August 8, 2013 in City, Health

Medical school orientation initiates 20 new students at WSU Spokane

By The Spokesman-Review
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Sophie Clark, 21, was among 20 students who attended their first day of medical school Wednesday at Washington State University Spokane. She’s also among 235 students who were accepted in University of Washington’s WWAMI, a doctor training program encompassing five Western states – Washington, Wyoming, Alaska, Montana and Idaho.
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Pullman program to close

Washington State University’s first-year medical school program in Pullman is expected to close its doors next fall, sending 20 more students to Spokane.

The move from Pullman to Spokane has been planned for some time, according to University of Washington School of Medicine officials who oversee the five-state WWAMI program. Now officials are just awaiting final approval from the program’s accrediting agency.

Additionally, the change will allow the University of Idaho’s first-year program as well as WSU Spokane’s to grow, UW officials said.

WSU Spokane also has increased its enrollment for the second-year medical school from 17 to 19 for this fall – the start of a two-year pilot. Traditionally, all second-year medical students have had to return to UW in Seattle.

Kevin Brown described his first day of medical school as walking into his wildest dream.

“I’m ready,” the 31-year-old said. “I figured I wanted to do something I felt passionate about.”

Brown is among 20 students who will spend their first year of medical school on Washington State University’s Spokane campus. On Wednesday, the students attended a daylong orientation.

“The first thing I tell them is to relax,” said Dr. George Novan, who led many of the sessions. “Everyone has gone through this before.” On the first day, “I think everyone is in shock.”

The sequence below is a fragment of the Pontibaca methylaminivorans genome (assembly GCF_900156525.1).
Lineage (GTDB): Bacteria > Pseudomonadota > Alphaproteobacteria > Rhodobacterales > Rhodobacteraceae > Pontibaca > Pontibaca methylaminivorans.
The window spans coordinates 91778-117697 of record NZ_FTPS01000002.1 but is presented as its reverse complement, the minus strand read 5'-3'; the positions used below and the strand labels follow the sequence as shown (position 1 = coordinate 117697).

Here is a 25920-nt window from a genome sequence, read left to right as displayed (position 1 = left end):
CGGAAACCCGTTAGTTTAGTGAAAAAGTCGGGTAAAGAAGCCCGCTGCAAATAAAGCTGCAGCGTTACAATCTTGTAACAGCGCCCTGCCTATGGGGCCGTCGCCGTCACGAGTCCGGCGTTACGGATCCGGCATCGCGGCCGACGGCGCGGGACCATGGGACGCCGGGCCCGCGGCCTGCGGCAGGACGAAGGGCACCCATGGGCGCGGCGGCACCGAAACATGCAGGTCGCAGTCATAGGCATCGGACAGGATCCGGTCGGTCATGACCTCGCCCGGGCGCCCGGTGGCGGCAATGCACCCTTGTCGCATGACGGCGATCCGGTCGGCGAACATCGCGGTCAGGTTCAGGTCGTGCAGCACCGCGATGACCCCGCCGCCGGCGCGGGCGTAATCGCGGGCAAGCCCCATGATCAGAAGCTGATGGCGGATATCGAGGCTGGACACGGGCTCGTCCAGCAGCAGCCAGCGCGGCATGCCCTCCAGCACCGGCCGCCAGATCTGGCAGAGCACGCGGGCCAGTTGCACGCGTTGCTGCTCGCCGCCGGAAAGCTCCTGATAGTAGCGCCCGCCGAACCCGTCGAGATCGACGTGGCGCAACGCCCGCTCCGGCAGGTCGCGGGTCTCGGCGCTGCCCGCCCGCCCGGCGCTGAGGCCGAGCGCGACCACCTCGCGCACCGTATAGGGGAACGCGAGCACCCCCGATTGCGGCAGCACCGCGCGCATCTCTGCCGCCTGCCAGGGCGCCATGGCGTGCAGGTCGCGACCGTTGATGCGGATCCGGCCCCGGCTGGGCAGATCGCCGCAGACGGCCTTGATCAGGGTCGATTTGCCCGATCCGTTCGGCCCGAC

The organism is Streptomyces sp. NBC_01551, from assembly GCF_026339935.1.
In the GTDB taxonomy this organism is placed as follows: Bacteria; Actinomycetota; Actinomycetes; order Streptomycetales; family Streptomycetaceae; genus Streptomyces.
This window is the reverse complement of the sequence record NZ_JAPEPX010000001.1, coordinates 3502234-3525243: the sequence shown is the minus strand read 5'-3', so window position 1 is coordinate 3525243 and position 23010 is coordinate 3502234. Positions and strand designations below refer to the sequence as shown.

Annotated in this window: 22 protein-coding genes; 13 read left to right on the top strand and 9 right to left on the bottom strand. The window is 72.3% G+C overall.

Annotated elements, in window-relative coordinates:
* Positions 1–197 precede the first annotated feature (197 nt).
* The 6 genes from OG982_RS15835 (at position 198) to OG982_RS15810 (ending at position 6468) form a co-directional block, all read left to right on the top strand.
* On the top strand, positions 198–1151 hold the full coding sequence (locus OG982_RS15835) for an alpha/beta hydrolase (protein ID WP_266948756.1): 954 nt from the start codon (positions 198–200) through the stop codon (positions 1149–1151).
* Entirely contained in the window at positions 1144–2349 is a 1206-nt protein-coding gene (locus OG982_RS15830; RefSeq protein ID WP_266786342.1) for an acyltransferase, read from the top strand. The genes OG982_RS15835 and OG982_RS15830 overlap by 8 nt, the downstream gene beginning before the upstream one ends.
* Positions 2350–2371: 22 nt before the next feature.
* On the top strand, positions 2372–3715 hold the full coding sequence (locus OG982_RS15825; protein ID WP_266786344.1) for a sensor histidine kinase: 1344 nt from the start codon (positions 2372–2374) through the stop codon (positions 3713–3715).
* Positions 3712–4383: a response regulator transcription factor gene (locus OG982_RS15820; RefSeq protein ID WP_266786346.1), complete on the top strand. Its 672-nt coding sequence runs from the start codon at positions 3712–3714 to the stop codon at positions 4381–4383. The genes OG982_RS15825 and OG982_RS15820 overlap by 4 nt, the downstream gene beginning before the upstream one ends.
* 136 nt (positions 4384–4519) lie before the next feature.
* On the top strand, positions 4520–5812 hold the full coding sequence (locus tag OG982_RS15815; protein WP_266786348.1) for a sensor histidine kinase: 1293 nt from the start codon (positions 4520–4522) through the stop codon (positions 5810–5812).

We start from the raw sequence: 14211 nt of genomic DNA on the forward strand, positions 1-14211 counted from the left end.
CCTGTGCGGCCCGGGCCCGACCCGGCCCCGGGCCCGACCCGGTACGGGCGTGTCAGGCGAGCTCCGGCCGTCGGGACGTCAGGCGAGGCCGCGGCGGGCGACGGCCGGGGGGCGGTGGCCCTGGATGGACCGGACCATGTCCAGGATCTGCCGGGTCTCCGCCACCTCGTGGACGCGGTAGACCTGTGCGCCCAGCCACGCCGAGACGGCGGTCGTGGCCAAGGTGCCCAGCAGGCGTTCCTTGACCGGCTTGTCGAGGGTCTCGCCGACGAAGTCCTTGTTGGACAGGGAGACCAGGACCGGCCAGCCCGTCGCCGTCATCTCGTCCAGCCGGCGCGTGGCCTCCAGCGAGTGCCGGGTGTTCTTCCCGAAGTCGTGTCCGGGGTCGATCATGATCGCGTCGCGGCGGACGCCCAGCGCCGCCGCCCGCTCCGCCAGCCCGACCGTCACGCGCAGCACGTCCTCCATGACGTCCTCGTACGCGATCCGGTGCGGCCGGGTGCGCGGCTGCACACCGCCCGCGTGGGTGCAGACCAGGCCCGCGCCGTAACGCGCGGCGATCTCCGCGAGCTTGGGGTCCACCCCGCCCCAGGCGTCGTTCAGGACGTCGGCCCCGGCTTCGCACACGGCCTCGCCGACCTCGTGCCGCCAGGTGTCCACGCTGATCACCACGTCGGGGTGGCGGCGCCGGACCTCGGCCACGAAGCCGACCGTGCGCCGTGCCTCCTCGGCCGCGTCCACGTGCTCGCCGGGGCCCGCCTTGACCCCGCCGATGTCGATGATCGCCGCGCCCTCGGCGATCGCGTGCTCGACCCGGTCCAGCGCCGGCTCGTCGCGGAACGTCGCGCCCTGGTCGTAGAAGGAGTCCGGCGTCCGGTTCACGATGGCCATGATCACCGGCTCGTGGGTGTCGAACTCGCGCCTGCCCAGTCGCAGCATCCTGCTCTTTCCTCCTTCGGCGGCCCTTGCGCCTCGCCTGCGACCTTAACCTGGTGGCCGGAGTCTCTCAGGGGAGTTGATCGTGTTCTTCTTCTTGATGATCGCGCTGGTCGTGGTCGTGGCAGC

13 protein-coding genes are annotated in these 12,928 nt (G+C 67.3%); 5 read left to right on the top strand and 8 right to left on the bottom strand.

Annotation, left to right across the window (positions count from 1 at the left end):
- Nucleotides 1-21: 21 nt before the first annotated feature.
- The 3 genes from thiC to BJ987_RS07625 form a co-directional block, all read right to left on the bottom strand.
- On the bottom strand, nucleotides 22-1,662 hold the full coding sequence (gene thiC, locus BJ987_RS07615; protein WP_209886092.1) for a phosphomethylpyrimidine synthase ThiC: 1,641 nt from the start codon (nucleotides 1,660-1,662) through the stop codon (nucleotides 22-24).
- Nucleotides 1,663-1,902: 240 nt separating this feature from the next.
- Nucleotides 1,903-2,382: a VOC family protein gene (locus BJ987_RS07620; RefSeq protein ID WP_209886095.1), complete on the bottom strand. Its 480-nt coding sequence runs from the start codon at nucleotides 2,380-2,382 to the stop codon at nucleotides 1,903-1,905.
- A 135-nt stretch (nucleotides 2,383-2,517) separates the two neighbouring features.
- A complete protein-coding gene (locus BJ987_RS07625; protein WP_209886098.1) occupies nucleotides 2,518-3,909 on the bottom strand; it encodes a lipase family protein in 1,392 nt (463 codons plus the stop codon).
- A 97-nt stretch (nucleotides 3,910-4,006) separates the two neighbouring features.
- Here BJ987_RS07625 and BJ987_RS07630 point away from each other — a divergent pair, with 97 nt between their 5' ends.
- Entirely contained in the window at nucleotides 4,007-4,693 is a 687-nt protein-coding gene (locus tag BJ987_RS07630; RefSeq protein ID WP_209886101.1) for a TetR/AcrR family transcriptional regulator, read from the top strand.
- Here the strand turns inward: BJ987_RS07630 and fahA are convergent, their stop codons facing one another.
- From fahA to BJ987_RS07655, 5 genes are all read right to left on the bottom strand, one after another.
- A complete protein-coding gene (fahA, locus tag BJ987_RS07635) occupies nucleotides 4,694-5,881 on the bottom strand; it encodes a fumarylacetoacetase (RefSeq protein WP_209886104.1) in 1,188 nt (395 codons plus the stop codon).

The students at WSU Spokane are among only 235 accepted out of 6,500 applicants this year for University of Washington’s WWAMI program – a doctor training program for Washington, Wyoming, Alaska, Montana and Idaho.

And the path is arduous: prerequisite courses, a successful score on the American Medical Examination Test – a multiple-choice test measuring science knowledge and problem-solving abilities – shadowing physicians, applications and interviews.

Even after a person knows they’ve been accepted, the anticipation of that first day is rough, said Sophie Clark. The 21-year-old was accepted into the WWAMI program on her second application.

Clark, who has bachelor’s degrees in cultural geography and cross-cultural relations, has been working as an emergency medical technician and is interested in rural primary care, which is in high demand for this region.

She and her classmates spent Wednesday learning about their first-year academic courses and expectations for studying, navigating the campus, meeting their instructors, hearing from third- and fourth-year students – and trying to make a diagnosis.

Novan trickled out bits of information about the hypothetical patient and asked the students to work in groups.

“We are asking you to think,” Novan said. “If you don’t know the words, don’t worry, I’ll tell you,” he said. Over the next year, “you’ll be learning 13,000 new words.”

The day ended with a presentation of a stethoscope to each student.

Make time for family, exercise and relaxation, Novan told them. “This is going to be a hard year.”

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